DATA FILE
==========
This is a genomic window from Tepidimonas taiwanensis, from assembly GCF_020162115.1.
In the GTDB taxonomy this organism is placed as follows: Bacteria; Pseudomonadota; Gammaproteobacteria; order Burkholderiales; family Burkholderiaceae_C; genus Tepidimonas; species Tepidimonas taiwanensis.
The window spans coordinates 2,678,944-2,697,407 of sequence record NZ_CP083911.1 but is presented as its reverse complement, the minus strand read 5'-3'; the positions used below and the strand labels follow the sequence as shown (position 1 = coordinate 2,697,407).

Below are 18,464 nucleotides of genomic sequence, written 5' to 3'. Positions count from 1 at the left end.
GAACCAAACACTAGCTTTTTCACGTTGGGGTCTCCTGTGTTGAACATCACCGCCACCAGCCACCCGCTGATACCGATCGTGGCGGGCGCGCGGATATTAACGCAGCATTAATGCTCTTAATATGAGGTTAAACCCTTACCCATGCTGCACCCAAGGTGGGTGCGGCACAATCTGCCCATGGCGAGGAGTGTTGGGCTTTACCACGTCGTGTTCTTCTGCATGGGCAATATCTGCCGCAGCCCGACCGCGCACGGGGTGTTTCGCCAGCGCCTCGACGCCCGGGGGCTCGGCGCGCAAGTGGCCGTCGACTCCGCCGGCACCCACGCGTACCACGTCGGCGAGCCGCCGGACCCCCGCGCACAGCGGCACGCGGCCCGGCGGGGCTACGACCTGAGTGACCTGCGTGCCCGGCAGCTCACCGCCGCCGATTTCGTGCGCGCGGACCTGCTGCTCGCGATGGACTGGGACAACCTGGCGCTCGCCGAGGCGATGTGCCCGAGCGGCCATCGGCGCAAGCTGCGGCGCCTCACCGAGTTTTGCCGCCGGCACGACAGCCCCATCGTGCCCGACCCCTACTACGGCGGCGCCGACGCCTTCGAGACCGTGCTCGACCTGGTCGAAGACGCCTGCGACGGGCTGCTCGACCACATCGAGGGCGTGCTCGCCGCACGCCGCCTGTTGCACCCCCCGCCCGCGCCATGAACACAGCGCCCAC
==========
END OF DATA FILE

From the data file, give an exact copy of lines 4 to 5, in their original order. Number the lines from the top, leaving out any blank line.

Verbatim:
Below are 18,464 nucleotides of genomic sequence, written 5' to 3'. Positions count from 1 at the left end.
GAACCAAACACTAGCTTTTTCACGTTGGGGTCTCCTGTGTTGAACATCACCGCCACCAGCCACCCGCTGATACCGATCGTGGCGGGCGCGCGGATATTAACGCAGCATTAATGCTCTTAATATGAGGTTAAACCCTTACCCATGCTGCACCCAAGGTGGGTGCGGCACAATCTGCCCATGGCGAGGAGTGTTGGGCTTTACCACGTCGTGTTCTTCTGCATGGGCAATATCTGCCGCAGCCCGACCGCGCACGGGGTGTTTCGCCAGCGCCTCGACGCCCGGGGGCTCGGCGCGCAAGTGGCCGTCGACTCCGCCGGCACCCACGCGTACCACGTCGGCGAGCCGCCGGACCCCCGCGCACAGCGGCACGCGGCCCGGCGGGGCTACGACCTGAGTGACCTGCGTGCCCGGCAGCTCACCGCCGCCGATTTCGTGCGCGCGGACCTGCTGCTCGCGATGGACTGGGACAACCTGGCGCTCGCCGAGGCGATGTGCCCGAGCGGCCATCGGCGCAAGCTGCGGCGCCTCACCGAGTTTTGCCGCCGGCACGACAGCCCCATCGTGCCCGACCCCTACTACGGCGGCGCCGACGCCTTCGAGACCGTGCTCGACCTGGTCGAAGACGCCTGCGACGGGCTGCTCGACCACATCGAGGGCGTGCTCGCCGCACGCCGCCTGTTGCACCCCCCGCCCGCGCCATGAACACAGCGCCCAC